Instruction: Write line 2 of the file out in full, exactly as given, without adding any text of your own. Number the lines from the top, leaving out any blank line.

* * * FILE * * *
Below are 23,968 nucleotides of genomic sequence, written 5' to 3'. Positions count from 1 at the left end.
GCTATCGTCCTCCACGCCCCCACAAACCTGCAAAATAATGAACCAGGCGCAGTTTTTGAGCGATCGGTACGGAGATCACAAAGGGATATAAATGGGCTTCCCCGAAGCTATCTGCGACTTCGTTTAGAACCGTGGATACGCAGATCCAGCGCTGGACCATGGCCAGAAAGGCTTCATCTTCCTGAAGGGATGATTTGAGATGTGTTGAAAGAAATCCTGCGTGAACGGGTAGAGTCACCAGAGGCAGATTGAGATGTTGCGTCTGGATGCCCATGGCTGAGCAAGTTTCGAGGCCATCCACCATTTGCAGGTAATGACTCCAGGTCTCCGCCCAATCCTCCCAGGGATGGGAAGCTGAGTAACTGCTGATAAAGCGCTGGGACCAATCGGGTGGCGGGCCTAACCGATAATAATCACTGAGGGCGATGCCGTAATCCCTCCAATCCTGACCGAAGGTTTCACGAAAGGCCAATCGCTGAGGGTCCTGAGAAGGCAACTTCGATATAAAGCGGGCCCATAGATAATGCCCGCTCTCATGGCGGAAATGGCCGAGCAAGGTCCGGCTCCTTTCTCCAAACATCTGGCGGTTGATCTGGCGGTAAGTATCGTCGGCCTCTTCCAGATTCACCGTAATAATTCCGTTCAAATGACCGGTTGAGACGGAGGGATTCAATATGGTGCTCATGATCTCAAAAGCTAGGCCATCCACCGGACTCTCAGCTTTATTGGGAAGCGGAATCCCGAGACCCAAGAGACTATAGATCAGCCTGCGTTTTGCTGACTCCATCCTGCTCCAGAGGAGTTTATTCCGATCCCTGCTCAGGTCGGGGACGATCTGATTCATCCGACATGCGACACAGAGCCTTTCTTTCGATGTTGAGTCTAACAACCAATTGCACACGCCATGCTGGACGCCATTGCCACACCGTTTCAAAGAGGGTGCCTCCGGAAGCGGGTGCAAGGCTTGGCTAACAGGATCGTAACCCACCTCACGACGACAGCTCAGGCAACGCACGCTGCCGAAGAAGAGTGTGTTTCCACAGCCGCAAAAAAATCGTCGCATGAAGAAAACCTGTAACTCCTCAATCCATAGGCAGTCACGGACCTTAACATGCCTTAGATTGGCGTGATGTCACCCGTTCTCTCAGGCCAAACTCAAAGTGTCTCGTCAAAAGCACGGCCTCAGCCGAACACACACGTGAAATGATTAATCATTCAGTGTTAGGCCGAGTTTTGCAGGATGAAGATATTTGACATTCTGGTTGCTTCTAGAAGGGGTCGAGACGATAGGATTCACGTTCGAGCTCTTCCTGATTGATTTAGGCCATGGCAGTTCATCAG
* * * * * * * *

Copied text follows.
GCTATCGTCCTCCACGCCCCCACAAACCTGCAAAATAATGAACCAGGCGCAGTTTTTGAGCGATCGGTACGGAGATCACAAAGGGATATAAATGGGCTTCCCCGAAGCTATCTGCGACTTCGTTTAGAACCGTGGATACGCAGATCCAGCGCTGGACCATGGCCAGAAAGGCTTCATCTTCCTGAAGGGATGATTTGAGATGTGTTGAAAGAAATCCTGCGTGAACGGGTAGAGTCACCAGAGGCAGATTGAGATGTTGCGTCTGGATGCCCATGGCTGAGCAAGTTTCGAGGCCATCCACCATTTGCAGGTAATGACTCCAGGTCTCCGCCCAATCCTCCCAGGGATGGGAAGCTGAGTAACTGCTGATAAAGCGCTGGGACCAATCGGGTGGCGGGCCTAACCGATAATAATCACTGAGGGCGATGCCGTAATCCCTCCAATCCTGACCGAAGGTTTCACGAAAGGCCAATCGCTGAGGGTCCTGAGAAGGCAACTTCGATATAAAGCGGGCCCATAGATAATGCCCGCTCTCATGGCGGAAATGGCCGAGCAAGGTCCGGCTCCTTTCTCCAAACATCTGGCGGTTGATCTGGCGGTAAGTATCGTCGGCCTCTTCCAGATTCACCGTAATAATTCCGTTCAAATGACCGGTTGAGACGGAGGGATTCAATATGGTGCTCATGATCTCAAAAGCTAGGCCATCCACCGGACTCTCAGCTTTATTGGGAAGCGGAATCCCGAGACCCAAGAGACTATAGATCAGCCTGCGTTTTGCTGACTCCATCCTGCTCCAGAGGAGTTTATTCCGATCCCTGCTCAGGTCGGGGACGATCTGATTCATCCGACATGCGACACAGAGCCTTTCTTTCGATGTTGAGTCTAACAACCAATTGCACACGCCATGCTGGACGCCATTGCCACACCGTTTCAAAGAGGGTGCCTCCGGAAGCGGGTGCAAGGCTTGGCTAACAGGATCGTAACCCACCTCACGACGACAGCTCAGGCAACGCACGCTGCCGAAGAAGAGTGTGTTTCCACAGCCGCAAAAAAATCGTCGCATGAAGAAAACCTGTAACTCCTCAATCCATAGGCAGTCACGGACCTTAACATGCCTTAGATTGGCGTGATGTCACCCGTTCTCTCAGGCCAAACTCAAAGTGTCTCGTCAAAAGCACGGCCTCAGCCGAACACACACGTGAAATGATTAATCATTCAGTGTTAGGCCGAGTTTTGCAGGATGAAGATATTTGACATTCTGGTTGCTTCTAGAAGGGGTCGAGACGATAGGATTCACGTTCGAGCTCTTCCTGATTGATTTAGGCCATGGCAGTTCATCAG